50+ Nationalities Already Enrolled for Summer 2017!
At Oxford Royale Summer Schools we pride ourselves on our vibrant international mix.
It’s always great fun to see new students, subjects, and nationalities appearing on our website’s live enrolometer, particularly when a milestone number is reached. This week, we hit 50 nationalities, setting us well on our way to beating 2016’s total of 108 nationalities represented across out summer school programmes – in fact, at time of publication, we’re already at 54 and counting.
One of the best things about attending a summer programme with ORA is the opportunity to make friends from all over the world, and learn more about each other’s cultures and backgrounds. Did you know the following facts about our five newest nations?
– Independence is a strong feature of the Thai identity, and the country is known natively as “Prahet Thai”, “Land of the Free”, reflecting that it is the only Southeast Asian country to have never been colonised by Europe.
– The capital – Bangok – is ceremonially known as Krungthepmahanakhon Amonrattanakosin Mahintharayutthaya Mahadilokphop Noppharatratchathaniburirom Udomratchaniwetmahasathan Amonphimanawatansathit Sakkathattiyawitsanukamprasit – a whopping 169 characters!
– Thailand is home to the world’s smallest mammal: Kitti’s hog-nosed bat. It is also known as the “bumblee bat” and is small enough to fit on a human finger!
– Hungary is entirely landlocked, and borders seven other countries: Slovakia, Ukraine, Romania, Serbia, Croatia, Austria, and Slovenia.
– Hungarian is famously difficult to master, sharing little or no similarities with other European languages.
– Going to public spas and baths is a common social activity in many cities, particularly for older Hungarians. This may have something to do with the wealth of thermal springs (1,500 to be precise) found across the country.
-There are over 200 castles across the whole country, making it a great holiday destination for history buffs!
– A traditional fertility rite on Easter Monday is now more usually marked by a large-scale water fight across towns and cities, with girls and boys filling up buckets and water pistols to surprise one another. This tradition is echoed in neighbouring countries such as Slovakia (below).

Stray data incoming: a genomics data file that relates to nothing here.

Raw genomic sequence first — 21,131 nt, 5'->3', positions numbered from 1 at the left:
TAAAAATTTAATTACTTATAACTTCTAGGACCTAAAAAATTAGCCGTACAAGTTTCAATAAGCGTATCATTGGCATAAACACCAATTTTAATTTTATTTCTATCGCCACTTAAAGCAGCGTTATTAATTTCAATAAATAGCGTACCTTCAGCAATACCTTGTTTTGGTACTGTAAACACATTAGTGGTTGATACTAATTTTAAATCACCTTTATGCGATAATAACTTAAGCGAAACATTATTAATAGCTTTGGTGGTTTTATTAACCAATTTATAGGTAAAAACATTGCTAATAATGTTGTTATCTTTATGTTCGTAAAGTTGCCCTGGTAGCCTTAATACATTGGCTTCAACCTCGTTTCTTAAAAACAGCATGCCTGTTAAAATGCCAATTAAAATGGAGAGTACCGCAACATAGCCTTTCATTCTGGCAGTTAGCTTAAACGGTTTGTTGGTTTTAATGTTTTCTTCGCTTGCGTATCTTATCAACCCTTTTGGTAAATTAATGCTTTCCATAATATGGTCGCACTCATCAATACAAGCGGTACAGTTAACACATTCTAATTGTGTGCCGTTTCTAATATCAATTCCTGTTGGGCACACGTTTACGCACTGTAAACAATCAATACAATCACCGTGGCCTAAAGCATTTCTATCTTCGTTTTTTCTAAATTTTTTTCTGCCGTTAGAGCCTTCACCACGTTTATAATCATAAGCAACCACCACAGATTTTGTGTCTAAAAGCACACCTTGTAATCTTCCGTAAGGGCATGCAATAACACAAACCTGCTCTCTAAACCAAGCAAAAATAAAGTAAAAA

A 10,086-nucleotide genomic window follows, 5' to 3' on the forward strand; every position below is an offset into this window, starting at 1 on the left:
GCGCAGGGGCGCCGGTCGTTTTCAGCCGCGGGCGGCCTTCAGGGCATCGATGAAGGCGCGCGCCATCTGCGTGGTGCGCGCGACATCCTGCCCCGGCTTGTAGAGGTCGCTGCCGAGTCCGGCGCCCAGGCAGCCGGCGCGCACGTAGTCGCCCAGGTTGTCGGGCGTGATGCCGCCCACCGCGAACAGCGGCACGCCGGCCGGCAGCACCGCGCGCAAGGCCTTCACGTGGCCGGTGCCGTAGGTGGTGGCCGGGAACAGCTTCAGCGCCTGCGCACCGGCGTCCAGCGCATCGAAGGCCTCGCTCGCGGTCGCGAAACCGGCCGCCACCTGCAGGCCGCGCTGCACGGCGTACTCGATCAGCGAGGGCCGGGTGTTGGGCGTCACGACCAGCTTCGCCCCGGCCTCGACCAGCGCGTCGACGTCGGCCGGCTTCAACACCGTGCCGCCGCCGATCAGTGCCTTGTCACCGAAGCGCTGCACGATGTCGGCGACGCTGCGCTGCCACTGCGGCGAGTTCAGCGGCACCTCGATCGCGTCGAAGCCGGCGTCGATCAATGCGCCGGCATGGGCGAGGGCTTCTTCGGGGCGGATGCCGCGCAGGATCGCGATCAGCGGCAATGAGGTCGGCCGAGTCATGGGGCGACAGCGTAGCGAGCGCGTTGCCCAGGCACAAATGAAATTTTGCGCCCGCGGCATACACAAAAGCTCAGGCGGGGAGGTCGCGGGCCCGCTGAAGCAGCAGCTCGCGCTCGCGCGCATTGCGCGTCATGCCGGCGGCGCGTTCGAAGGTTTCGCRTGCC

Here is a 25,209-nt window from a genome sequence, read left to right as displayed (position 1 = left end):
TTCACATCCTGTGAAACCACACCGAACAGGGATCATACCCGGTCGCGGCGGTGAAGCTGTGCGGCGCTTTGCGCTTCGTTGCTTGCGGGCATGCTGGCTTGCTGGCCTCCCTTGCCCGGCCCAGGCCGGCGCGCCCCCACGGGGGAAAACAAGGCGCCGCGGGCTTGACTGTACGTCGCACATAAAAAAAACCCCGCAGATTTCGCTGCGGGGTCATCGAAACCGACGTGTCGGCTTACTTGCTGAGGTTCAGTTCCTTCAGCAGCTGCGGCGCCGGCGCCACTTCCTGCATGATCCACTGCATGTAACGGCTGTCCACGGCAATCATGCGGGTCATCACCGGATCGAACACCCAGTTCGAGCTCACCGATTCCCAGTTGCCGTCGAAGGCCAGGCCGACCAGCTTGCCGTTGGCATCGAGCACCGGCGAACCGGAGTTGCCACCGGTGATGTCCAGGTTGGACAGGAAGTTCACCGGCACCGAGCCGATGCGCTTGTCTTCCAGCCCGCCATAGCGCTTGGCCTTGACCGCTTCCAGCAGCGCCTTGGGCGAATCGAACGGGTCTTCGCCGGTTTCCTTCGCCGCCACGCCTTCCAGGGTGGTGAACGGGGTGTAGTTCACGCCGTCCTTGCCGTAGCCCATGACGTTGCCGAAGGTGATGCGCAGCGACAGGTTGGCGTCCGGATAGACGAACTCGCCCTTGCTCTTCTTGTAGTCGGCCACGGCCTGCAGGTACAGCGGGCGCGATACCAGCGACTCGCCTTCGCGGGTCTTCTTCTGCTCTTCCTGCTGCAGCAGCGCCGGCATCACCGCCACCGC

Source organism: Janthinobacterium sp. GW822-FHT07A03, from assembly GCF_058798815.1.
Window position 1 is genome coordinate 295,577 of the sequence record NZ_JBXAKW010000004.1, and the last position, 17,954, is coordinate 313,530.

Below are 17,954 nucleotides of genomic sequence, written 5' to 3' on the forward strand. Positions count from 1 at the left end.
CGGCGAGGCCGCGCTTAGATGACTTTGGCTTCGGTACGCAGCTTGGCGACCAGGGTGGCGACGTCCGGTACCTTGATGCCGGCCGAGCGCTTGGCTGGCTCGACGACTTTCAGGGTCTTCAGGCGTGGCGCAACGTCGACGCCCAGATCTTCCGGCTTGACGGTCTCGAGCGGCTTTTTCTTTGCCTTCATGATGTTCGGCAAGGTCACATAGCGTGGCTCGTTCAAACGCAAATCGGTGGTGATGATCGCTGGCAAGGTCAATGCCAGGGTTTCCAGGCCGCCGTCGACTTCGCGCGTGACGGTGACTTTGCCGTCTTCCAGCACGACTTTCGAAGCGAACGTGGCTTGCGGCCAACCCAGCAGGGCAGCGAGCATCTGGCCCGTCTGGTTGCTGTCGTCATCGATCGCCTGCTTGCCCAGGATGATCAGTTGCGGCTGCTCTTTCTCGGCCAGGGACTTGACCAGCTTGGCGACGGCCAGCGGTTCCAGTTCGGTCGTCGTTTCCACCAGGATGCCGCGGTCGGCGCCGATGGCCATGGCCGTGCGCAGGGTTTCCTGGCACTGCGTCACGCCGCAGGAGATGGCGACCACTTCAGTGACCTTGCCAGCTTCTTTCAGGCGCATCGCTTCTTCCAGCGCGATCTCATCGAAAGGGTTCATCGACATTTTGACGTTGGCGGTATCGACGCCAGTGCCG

-Skoda, Budweiser Budvar, Pilsner Urquell, and Bata are just four countries founded and headquartered in the Czech Republic.
-South Africa has not one, not two, but three capital cities: Cape Town is legislative, Pretoria is administrative, and Bloemfontein is judicial.
-In line with its diverse ethnic population, the country has 11 official languages. The most widely-spoken is Zulu, although political affairs are carried out in English. Other languages include Afrikaans, evolved from the vernacular of Dutch colonisers, and Xhosa (famous for its ‘click consonants’).
-Aside from England, South Africa is the only country to have hosted the rugby, cricket, and football world cups (in 1995, 2003, and 2010 respectively).
-Slovaks who lived at the time of Czechoslovakia (disestablished in 1993) are accustomed enough to Czech pronunciation that the two languages are mutually intelligible.
-Bratislava, the Slovakian capital, is the only capital city to border two other countries: Hungary to the south and Austria to the east. In fact, Vienna is only a short train ride away, so the perfect day out if you’re staying in Bratislava (or vice versa)!
– Slovakia boasts 9 spectacular national parks, encompassing lush meadows, glacial lakes, and towering peaks. The High Tatra mountains have long been a magnet for tourists and hikers.
Is your home country not yet represented? Are you interested in joining ORA this summer? Click here to browse all courses➙
image credits: south african landscape; slovakian lake; mae sot; fisherman’s bastion; prague; buffalo; rural slovakia.